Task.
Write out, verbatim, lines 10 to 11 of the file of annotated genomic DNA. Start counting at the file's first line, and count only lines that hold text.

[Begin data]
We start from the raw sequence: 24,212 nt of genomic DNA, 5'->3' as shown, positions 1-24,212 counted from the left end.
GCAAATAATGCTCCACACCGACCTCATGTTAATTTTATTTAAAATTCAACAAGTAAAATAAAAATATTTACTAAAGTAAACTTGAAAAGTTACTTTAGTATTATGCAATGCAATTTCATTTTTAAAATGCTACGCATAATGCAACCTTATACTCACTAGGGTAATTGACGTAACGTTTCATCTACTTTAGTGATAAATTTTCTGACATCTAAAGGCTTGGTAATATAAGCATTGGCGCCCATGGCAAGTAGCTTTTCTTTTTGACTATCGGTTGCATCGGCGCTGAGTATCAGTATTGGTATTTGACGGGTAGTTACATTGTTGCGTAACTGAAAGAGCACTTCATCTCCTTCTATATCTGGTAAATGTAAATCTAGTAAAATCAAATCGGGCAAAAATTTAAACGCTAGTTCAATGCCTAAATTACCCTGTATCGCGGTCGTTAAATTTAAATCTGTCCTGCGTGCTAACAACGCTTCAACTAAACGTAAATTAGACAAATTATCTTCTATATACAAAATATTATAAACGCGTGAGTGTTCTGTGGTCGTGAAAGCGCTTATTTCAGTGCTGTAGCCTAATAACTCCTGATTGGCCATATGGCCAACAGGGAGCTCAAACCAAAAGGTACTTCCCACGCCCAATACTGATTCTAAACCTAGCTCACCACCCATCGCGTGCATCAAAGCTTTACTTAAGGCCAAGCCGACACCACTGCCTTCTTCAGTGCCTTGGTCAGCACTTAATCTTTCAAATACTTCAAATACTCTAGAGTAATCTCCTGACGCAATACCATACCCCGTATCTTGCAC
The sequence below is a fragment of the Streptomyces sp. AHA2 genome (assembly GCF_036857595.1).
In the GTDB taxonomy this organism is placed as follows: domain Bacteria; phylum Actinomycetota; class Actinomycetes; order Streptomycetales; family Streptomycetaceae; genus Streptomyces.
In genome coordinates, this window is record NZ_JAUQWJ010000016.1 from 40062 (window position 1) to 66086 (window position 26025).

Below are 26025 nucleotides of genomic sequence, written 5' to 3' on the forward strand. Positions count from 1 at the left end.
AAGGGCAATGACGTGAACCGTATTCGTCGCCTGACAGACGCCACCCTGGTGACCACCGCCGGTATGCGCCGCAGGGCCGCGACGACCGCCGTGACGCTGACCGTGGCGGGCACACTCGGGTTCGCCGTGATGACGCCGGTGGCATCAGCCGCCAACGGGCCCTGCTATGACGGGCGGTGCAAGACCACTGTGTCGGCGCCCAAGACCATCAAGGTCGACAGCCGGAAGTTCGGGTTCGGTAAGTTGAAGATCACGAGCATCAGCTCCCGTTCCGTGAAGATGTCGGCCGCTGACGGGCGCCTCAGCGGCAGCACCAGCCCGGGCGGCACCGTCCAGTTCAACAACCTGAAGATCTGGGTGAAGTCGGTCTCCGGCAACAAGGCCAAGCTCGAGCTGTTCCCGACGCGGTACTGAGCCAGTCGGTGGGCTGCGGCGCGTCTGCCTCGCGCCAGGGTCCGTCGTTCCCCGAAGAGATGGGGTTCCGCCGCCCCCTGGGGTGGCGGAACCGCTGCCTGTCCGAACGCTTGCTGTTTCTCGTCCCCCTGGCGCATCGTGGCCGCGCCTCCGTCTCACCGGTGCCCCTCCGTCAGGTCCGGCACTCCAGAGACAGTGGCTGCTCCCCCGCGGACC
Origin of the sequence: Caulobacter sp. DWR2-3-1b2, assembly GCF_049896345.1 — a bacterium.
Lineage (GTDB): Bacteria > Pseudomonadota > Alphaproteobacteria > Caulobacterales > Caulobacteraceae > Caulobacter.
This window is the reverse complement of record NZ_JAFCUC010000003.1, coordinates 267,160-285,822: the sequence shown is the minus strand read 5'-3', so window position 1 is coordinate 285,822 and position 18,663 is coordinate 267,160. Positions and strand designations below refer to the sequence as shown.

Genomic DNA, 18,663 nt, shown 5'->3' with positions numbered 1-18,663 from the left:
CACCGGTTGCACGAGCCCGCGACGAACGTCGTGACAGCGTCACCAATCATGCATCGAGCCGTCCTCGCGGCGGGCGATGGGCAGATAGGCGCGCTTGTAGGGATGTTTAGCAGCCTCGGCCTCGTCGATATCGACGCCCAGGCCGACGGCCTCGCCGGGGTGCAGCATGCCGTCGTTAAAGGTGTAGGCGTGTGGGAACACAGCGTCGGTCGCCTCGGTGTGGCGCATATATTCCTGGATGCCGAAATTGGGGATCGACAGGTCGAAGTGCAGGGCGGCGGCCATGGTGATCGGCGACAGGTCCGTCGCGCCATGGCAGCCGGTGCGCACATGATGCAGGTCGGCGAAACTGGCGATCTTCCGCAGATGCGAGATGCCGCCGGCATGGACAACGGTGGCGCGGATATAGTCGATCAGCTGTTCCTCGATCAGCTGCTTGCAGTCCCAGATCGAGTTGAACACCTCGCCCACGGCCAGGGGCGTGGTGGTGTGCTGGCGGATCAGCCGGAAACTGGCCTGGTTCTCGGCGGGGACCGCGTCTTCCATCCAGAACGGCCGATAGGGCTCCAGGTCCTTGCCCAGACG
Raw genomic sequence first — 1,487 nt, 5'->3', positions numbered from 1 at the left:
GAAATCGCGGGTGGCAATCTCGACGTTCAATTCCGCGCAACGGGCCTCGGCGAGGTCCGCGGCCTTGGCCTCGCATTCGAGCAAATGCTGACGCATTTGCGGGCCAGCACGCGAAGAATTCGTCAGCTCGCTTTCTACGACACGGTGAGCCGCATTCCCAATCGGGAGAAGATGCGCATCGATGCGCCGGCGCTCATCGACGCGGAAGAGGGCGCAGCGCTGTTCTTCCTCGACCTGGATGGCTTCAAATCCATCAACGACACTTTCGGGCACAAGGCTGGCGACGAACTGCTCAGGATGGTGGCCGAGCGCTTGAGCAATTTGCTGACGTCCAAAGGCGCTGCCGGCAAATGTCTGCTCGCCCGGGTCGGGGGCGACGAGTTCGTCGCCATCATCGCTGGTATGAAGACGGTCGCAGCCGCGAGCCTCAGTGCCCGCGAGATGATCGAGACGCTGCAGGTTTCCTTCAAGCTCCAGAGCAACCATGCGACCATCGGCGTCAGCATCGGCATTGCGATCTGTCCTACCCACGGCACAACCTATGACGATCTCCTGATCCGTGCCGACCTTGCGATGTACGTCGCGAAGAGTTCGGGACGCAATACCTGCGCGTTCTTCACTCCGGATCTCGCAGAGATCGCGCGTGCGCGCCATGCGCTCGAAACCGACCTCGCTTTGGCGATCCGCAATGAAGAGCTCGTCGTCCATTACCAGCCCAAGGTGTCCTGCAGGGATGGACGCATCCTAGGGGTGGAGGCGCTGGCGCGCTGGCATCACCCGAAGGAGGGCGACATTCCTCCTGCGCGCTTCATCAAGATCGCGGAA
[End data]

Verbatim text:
This window is the reverse complement of record NZ_JAFCUC010000003.1, coordinates 267,160-285,822: the sequence shown is the minus strand read 5'-3', so window position 1 is coordinate 285,822 and position 18,663 is coordinate 267,160. Positions and strand designations below refer to the sequence as shown.

Genomic DNA, 18,663 nt, shown 5'->3' with positions numbered 1-18,663 from the left: